Program Educational Objectives
Biomedical engineering encompasses the creation, design, and operation, of processes / technology related to the broad field of human healthcare. The profession traditionally has focused on applications related to the development of instrumentation and diagnostic equipment, discovery of novel treatment options, production of new therapeutics, and the elucidation of underlying biophysical phenomena. Newer applications of bioengineering take advantage of the ever deepening understanding of human physiology and molecular genetics, as related to prevention, detection, and treatment of medical conditions.
Within three to five years of graduation, graduates of the University of Arkansas undergraduate program in biomedical engineering will be capable of:
- Succeeding in practice at the interface between life science and engineering, or in other professional activities, or in post-baccalaureate studies, and
- Utilizing their engineering education/experience in creating new knowledge or enabling technologies for improvement of human health and healthcare, and
- Conducting themselves with high standards of professional ethics and integrity, and
- Being aware of the limits of their knowledge and initiate self-directed learning to create future professional opportunities for themselves in biomedical engineering.
The BS degree in Biomedical Engineering is accredited by the Engineering Accreditation Commission of ABET, https://www.abet.org/.
These are the program's student outcomes;
- an ability to identify, formulate, and solve complex engineering problems by applying principles of engineering, science, and mathematics-
- an ability to apply engineering design to produce solutions that meet specified needs with consideration of public health, safety, and welfare, as well as global, cultural, social, environmental, and economic factors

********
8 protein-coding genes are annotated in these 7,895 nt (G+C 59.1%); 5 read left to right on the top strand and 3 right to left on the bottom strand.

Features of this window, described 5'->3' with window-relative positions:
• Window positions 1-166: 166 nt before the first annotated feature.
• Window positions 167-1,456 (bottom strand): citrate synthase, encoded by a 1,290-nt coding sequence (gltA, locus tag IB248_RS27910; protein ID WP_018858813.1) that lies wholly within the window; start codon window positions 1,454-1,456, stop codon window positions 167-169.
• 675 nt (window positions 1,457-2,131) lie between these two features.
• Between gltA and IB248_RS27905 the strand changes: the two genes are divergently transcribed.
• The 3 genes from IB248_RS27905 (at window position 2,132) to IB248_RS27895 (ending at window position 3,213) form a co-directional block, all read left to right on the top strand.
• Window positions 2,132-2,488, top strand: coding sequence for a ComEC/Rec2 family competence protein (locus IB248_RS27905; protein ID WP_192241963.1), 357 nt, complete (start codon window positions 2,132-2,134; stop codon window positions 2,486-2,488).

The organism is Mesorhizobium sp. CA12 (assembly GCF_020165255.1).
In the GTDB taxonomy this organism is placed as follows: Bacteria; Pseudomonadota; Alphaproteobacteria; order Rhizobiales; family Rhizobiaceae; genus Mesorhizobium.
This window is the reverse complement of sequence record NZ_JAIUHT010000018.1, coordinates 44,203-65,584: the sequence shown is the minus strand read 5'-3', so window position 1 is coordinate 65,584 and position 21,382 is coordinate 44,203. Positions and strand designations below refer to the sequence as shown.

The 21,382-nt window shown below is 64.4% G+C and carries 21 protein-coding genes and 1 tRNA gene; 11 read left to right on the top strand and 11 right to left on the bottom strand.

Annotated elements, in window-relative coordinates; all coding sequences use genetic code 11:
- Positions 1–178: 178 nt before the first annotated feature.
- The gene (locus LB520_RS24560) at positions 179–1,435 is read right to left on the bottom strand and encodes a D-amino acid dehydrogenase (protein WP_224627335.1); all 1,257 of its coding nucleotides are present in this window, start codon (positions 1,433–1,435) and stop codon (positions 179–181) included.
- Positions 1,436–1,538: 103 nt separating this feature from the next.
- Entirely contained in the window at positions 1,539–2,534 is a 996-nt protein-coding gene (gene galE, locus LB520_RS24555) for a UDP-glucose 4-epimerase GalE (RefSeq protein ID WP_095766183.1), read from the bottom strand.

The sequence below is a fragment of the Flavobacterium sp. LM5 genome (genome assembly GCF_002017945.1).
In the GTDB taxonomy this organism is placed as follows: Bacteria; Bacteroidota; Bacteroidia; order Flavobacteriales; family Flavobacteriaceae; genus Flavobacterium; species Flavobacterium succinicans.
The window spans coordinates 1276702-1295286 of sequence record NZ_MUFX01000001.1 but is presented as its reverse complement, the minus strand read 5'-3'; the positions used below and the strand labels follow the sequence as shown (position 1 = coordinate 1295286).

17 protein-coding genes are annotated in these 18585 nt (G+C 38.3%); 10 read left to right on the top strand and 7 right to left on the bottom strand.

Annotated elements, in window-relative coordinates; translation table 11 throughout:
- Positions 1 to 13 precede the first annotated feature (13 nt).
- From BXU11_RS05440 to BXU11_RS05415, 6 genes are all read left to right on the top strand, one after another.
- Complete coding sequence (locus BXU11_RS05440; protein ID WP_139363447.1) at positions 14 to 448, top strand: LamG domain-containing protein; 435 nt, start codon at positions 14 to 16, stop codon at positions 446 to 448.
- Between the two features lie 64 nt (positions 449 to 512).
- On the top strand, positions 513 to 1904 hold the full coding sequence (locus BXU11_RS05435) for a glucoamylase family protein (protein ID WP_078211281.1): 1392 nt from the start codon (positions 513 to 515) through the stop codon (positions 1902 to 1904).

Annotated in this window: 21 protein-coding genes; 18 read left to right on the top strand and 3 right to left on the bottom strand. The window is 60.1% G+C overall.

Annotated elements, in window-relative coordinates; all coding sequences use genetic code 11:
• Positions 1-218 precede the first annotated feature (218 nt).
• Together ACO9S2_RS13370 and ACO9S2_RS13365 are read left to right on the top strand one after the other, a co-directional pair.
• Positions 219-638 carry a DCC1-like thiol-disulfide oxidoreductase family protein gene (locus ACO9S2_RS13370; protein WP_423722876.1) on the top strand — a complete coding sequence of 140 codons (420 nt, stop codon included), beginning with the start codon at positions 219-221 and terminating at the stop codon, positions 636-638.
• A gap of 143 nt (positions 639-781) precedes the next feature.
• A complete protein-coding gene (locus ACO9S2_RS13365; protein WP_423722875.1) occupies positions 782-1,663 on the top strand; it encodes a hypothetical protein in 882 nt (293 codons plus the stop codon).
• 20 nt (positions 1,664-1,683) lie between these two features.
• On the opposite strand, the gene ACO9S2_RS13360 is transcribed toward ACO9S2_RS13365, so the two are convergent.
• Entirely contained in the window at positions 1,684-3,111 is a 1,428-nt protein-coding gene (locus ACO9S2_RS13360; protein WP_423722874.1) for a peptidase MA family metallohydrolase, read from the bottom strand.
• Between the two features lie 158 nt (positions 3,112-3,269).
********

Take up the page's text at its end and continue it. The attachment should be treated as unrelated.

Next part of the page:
- an ability to communicate effectively with a range of audiences
- an ability to recognize ethical and professional responsibilities in engineering situations and make informed judgments, which must consider the impact of engineering solutions in global, economic, environmental, and societal contexts
- an ability to function effectively on a team whose members together provide leadership, create a collaborative and inclusive environment, establish goals, plan tasks, and meet objectives
- an ability to develop and conduct appropriate experimentation, analyze and interpret data, and use engineering judgment to draw conclusions
- an ability to acquire and apply new knowledge as needed, using appropriate learning strategies.
These educational outcomes are experienced within the context of biology and physiology appropriate to solving problems at the interface of engineering and biology.
Student Retention and Graduation Data
Retention and graduation data presented in the linked tables is for first time, full time, new freshmen cohorts who enter the College of Engineering in the fall of the reported year. All new freshmen are enrolled in a common first year experience and do not declare a major until mid-way through the spring semester of their freshman year. The College of Engineering table tracks cohorts over a six- year period for the entire college. The Department of Biomedical Engineering table tracks retention and graduation rates for a five year period, starting when those new freshmen join the department in their sophomore year.
Data on total enrollments by year and total graduates by year is presented HERE. This student data includes transfer and part-time students who are enrolled in the program.
Check out the Student Resources link for all related program forms.